From chemicals, to tractors to computers, McGill purchases hundreds of millions of dollars of goods and services every year. Most of those purchases flow through McGill’s Procurement Services unit. When McGill adopted its first Procurement Policy in spring 2013, it gave Procurement Services the mandate to establish a culture of sustainable procurement practices at McGill and in its wider community.
“Our purchases generate multiple social and environmental impacts over their life cycle — this needs to be considered in our purchasing decision-making process,” says Kathy Zendehbad, Associate Director, Procurement Services.
Zendehbad, assisted by the McGill Office of Sustainability, gathered a cross-functional working group with representatives from University Services, IT Services, Facilities, Student Housing and Hospitality Services, and a team of Procurement Services buyers, as well as faculty members and students. With the goal of developing a holistic and structured approach to sustainable procurement, the group held multiple working sessions where they identified University-wide objectives for sustainable procurement, key actions and expected outputs, and projects that would deliver tangible results. The result is McGill’s Sustainable Procurement Strategic Plan, adopted in fall 2013. Key projects for the first two years include:
- Training procurement services buyers to incorporate life-cycle thinking and triple bottom line principles (social, environmental and economic considerations) into their day-to-day activities;
- Involvement of faculty and students in applied research pertaining to sustainable procurement in an institutional context;
- Development of an IT Asset Management Regulation, to bring the management of the University’s IT assets in step with governmental laws and regulations, and optimized material flows, following McGill’s 4R hierarchy (Rethink, Reduce, Reuse, Recycle);
- Incorporation of sustainability criteria into the University’s calls for tenders for goods and services.
The implementation of McGill’s Sustainable Procurement Strategic Plan has been identified as a Priority Action under McGill’s Vision 2020 Sustainability Strategy. However, additional resources and expertise were needed, which is where McGill’s Sustainability Projects Fund (SPF) comes in.
“The SPF allowed us to hire a temporary Project Manager, Stéphanie Leclerc, to implement the strategy, train our staff, and work with faculty and students on applied student research projects,” explains Zendehbad. “We knew that this was going to be a major undertaking for Procurement Services and that help of a professional and a subject matter expert would be instrumental to move forward efficiently.”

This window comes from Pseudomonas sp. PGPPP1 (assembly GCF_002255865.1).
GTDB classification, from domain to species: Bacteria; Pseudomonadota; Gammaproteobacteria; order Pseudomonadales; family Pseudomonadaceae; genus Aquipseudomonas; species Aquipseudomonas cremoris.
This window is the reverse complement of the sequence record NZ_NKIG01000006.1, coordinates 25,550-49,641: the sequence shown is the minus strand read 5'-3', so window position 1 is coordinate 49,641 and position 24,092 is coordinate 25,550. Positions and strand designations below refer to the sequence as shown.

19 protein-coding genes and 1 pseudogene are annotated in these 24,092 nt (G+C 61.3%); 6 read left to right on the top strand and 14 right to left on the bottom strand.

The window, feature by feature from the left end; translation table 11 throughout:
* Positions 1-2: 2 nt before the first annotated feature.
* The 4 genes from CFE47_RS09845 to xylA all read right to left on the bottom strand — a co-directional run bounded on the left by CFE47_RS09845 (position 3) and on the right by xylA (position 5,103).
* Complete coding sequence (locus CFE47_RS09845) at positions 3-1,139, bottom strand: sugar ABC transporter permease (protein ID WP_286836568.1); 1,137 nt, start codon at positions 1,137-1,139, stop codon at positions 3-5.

Leclerc started her work by setting up courses specifically designed for McGill’s procurement staff. With the staff’s initial training now completed, Leclerc supports the team by providing advice on building the sustainability criteria into a wide variety of calls for tenders. To date, the calls for tenders for computers, cleaning products, card payment solutions, furniture, office supplies, and travel services have been updated to reflect McGill’s sustainability requirements.
For example, as part of negotiations for the contracting of the University’s vending machine concession, Leclerc proposed specific criteria for:
- The energy efficiency and other life cycle specifications for the vending machines to be used (ex.: Energy Star, and, if possible, refurbished)
- The food content of the machine (ex.: local, healthy, Fair Trade choices)
- The way the deliveries would be ensured (ex.: deliveries ensured by electric vehicle)
“McGill’s supply chains and their related social or environmental impacts vary widely across product categories” explains Leclerc. “Sometimes, I feel we can have an important impact in terms of sending signals to the market, or expressing our expectations to particular industry associations.” In some instances, she mentions, it can be challenging to identify more sustainable options, so she also looks into the suppliers’ sustainability profiles and reputations. “Fortunately,” says Leclerc, “we can learn and improve on each contract and call for tenders, as we identify best practices, create awareness and collaborate with our internal and external partners for building more sustainable supply chains.”